Therefore, leaving them on hold or ignoring will erase stakeholder confidence/ hopes on the government, and may certainly have domestic and international negative side-effects and push the stakeholders to further hopelessness, which may provoke more hopeless bilateral intrusions, like effect on our international trade status, for example. As it is, UNHRC may fail to resolve against us. Even resolved the Security Council may veto such, if submitted; but, bilateral economic sanctions or restraints cannot be so eradicated. They are individual decisions. Therefore, we should refrain from rhetoric to benefit in the short run and must be diplomatically alert, as wrong steps may create disastrous consequences.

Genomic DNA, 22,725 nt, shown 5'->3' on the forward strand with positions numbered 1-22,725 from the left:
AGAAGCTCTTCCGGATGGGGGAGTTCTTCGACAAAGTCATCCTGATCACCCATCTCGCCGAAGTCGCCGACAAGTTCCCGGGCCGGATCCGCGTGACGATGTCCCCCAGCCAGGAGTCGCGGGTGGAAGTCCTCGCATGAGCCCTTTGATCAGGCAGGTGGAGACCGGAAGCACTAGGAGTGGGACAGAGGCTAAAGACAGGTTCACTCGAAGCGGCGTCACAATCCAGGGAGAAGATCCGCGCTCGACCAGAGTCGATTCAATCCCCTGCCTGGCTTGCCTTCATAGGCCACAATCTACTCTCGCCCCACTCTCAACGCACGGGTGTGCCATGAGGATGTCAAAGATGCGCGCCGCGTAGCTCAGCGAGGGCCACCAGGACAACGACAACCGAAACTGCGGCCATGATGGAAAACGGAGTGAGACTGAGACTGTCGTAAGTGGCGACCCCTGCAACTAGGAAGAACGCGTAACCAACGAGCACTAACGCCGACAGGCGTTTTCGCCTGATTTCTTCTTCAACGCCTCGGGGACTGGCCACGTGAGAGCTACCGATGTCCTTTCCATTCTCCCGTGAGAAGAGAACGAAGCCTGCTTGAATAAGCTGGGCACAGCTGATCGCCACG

I may mention the internationalization aspect too. Minister Pieris submitting by letter dated February 15th 2011 two reports on the functioning of LLRC and the Inter Agency Advisory Committee (IAAC) (Annexes 2.15.2, 2.15.3 and 2.15.4 of Darusman Report) has committed the President, Presidential Secretariat and the government in the international arena. According to Sunday Times (February 26th 2012) Minister Samarasinghe was quoted: “We have briefed our friends inGeneva and elsewhere of the interim recommendation made by the LLRC and the measures taken by the IAAC to implement them without delay.” Therefore, internationalization of the LLRC has been already completed bySri Lanka- fully by Minister Pieris and partially by Minister Samarasinghe. Now to attack the “wild western colonialists” “INGOs” and “conspirators againstSri Lanka,” even if true, may appear to be only amusing rhetoric. Therefore, it is better to look sharp on the perils, which might consequentially affect the country as a whole.